“Underrepresentation of dark skin tones among educational materials may perpetuate health disparities by increasing the risk for misdiagnosis or diagnostic delay when diseases present in people with skin of color,” Strait told Healio Rheumatology in April following the study’s publication. “In addition, it may contribute to implicit bias and structural racism present in medical education by promoting white-only models of disease. We should work together to develop more equitable educational tools.”
According to Rolle, who is also a member of the ACR Collaborative Initiatives Special Committee, the ACR image bank was initially established “out of an awareness that a lot of our diseases are relatively rare,” with health care providers potentially unable to easily identify images.
In the past, the ACR has invited providers to submit pictures of interesting rheumatological diseases to its image bank and, once deemed appropriate, they are added to the library. This system has ultimately led to a distinct underrepresentation of images portraying people of color, however, stemming from — according to Rolle — what could be a variety of reasons. This could include providers being unable to identify these cases due to lack of training with images showing people of color — representing a “chicken or the egg paradox” that continually perpetuates the same problem over time, Rolle said.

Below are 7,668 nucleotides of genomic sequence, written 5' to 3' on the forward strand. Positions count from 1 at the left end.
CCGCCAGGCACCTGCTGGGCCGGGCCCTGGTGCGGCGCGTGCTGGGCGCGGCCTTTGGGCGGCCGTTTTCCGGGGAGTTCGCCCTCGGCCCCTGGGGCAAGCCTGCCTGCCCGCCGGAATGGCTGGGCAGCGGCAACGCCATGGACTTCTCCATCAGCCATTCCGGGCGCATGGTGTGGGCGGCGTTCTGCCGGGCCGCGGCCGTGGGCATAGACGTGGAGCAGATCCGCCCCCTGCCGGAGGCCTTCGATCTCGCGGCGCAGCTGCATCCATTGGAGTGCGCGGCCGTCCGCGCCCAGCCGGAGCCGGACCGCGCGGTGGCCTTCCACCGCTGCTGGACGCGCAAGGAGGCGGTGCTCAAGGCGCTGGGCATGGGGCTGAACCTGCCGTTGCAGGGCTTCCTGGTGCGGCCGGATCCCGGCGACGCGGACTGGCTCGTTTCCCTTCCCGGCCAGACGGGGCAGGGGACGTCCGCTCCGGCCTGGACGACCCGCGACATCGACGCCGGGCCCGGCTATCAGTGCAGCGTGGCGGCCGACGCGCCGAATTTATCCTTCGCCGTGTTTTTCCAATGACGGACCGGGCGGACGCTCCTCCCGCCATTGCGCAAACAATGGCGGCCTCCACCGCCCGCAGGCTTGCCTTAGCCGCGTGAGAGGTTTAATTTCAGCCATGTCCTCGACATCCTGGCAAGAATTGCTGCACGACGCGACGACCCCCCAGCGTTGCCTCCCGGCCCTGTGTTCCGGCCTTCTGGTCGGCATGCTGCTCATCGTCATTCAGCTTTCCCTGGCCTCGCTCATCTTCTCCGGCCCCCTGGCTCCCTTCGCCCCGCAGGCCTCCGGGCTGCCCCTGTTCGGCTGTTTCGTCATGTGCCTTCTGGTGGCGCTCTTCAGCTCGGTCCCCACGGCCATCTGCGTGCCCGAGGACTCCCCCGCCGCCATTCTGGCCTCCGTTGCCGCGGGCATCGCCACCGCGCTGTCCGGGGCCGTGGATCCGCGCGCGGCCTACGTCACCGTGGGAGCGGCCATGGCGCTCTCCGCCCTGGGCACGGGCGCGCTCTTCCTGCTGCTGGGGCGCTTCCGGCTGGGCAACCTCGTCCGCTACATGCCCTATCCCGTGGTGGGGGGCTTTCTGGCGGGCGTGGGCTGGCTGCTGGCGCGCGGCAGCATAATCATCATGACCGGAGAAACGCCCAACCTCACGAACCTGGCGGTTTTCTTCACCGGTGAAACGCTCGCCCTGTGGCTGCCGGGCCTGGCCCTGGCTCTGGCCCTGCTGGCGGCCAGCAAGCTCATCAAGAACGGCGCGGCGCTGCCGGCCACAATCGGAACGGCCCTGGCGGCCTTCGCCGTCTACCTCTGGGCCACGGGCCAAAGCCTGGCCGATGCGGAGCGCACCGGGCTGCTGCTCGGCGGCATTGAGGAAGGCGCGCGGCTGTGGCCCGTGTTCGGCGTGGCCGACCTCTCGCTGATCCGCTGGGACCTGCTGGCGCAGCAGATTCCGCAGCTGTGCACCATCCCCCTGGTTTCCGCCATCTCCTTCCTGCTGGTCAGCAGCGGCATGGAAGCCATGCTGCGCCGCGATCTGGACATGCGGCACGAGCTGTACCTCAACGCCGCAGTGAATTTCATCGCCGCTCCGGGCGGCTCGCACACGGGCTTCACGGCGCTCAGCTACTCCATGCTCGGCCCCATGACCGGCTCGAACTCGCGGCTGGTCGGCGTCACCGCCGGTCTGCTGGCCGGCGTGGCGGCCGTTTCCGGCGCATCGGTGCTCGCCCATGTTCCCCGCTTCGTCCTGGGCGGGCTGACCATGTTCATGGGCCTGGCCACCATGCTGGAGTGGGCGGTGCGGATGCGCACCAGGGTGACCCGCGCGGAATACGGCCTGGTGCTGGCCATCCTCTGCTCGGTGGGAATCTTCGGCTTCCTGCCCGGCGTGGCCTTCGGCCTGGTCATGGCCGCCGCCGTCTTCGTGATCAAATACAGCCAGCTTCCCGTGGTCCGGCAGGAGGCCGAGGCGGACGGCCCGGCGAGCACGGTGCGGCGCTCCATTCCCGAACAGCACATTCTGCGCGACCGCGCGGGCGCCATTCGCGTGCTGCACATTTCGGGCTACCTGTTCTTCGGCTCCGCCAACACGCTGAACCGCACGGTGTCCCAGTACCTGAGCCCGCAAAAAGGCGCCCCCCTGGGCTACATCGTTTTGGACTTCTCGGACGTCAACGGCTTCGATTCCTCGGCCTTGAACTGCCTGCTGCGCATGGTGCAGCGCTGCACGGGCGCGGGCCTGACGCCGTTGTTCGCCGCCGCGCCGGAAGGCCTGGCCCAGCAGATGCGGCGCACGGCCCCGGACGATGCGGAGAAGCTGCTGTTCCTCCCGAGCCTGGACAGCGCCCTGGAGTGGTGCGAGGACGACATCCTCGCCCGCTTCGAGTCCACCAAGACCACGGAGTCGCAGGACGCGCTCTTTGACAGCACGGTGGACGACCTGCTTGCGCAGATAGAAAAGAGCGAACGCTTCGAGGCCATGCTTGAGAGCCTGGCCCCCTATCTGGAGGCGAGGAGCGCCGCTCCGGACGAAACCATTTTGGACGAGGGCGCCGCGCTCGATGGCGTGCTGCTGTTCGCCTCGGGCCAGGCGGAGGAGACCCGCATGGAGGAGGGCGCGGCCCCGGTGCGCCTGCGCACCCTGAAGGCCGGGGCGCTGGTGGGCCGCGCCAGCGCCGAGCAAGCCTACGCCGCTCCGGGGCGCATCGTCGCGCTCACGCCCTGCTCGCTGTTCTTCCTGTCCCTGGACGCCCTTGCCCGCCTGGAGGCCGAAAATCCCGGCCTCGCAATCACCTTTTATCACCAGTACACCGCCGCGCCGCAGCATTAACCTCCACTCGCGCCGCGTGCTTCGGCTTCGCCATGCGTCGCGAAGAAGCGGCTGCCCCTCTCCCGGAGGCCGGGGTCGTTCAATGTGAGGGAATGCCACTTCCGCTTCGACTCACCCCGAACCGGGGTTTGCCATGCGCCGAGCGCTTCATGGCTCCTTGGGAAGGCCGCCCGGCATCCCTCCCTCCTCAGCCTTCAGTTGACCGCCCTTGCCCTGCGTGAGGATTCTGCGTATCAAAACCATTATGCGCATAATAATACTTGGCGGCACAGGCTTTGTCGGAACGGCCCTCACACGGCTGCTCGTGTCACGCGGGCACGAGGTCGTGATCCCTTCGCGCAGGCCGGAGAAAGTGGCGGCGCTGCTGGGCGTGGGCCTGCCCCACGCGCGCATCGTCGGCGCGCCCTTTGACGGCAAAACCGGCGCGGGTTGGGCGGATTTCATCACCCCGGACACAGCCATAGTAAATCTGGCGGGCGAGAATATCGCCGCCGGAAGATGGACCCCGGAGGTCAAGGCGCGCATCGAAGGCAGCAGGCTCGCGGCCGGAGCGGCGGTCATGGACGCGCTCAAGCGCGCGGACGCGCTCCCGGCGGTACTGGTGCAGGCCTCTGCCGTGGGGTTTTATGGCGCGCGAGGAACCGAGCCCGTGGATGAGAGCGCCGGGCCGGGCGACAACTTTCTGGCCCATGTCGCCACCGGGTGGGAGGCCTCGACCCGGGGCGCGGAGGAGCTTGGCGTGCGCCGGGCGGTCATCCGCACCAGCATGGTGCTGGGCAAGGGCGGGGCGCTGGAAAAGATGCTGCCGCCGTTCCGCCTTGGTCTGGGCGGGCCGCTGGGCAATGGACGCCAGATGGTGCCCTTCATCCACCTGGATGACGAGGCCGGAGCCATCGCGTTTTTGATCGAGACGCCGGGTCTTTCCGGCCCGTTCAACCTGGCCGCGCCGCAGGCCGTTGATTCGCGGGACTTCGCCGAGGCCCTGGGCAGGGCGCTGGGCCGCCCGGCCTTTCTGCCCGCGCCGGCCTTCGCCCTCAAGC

“When we analyze why there is an underrepresentation of images of people of color, it’s multifactorial and can include, but is not limited to, patients not having access to rheumatological care to first identify these cases; an inability to identify the disease in people of color, because it wasn’t taught or seen in the first place; a lack of submitted images in people of color; and a lack of diversity and representation where critical decisions are being made,” she said.
“There is a general default to making one demographic the prototype for ‘normal’ and all else is considered ‘other’,” Rolle added. “Unfortunately, this extends beyond rheumatology and the image bank into other areas within and outside of medicine, and the ACR is making a concerted effort to be the change we need to see. This precedent was set decades ago, and it’s not going to be an easy overnight fix, but we are committed to doing the work it requires.”
Training the Trainers
Publishers of the other image banks included in the study have also issued statements in response. Asked for comment, Jennifer Zeis, director of communications and media relations for the NEJM Group, said, “We acknowledge that considering images with varying patient skin tones wasn’t historically a priority for us, but it is now. This week, for example, we published a report on delayed large local reactions to mRNA COVID-19 vaccines in recipients who are Black, Indigenous or people of color.”
Zeis added that the NEJM Group has also partnered with the Skin of Color Society and VisualDx to cosponsor a series of virtual panel discussions on health disparities and structural racism in medicine.